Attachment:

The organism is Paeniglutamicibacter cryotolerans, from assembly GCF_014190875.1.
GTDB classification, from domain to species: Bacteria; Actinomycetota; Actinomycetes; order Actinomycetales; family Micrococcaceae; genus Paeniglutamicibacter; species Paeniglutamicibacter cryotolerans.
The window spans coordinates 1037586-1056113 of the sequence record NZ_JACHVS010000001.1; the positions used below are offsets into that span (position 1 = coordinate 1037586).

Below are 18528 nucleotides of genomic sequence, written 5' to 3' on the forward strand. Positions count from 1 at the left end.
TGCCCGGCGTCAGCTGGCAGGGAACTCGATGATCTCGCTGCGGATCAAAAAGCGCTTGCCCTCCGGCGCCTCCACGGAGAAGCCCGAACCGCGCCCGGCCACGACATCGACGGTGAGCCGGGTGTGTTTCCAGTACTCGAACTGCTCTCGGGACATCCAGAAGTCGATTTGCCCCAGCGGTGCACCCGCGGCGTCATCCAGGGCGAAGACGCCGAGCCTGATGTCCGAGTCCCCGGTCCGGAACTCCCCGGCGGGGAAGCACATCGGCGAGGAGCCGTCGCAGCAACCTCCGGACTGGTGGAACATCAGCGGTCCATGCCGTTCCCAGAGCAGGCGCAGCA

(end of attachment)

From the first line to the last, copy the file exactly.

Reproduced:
The organism is Paeniglutamicibacter cryotolerans, from assembly GCF_014190875.1.
GTDB classification, from domain to species: Bacteria; Actinomycetota; Actinomycetes; order Actinomycetales; family Micrococcaceae; genus Paeniglutamicibacter; species Paeniglutamicibacter cryotolerans.
The window spans coordinates 1037586-1056113 of the sequence record NZ_JACHVS010000001.1; the positions used below are offsets into that span (position 1 = coordinate 1037586).

Below are 18528 nucleotides of genomic sequence, written 5' to 3' on the forward strand. Positions count from 1 at the left end.
TGCCCGGCGTCAGCTGGCAGGGAACTCGATGATCTCGCTGCGGATCAAAAAGCGCTTGCCCTCCGGCGCCTCCACGGAGAAGCCCGAACCGCGCCCGGCCACGACATCGACGGTGAGCCGGGTGTGTTTCCAGTACTCGAACTGCTCTCGGGACATCCAGAAGTCGATTTGCCCCAGCGGTGCACCCGCGGCGTCATCCAGGGCGAAGACGCCGAGCCTGATGTCCGAGTCCCCGGTCCGGAACTCCCCGGCGGGGAAGCACATCGGCGAGGAGCCGTCGCAGCAACCTCCGGACTGGTGGAACATCAGCGGTCCATGCCGTTCCCAGAGCAGGCGCAGCA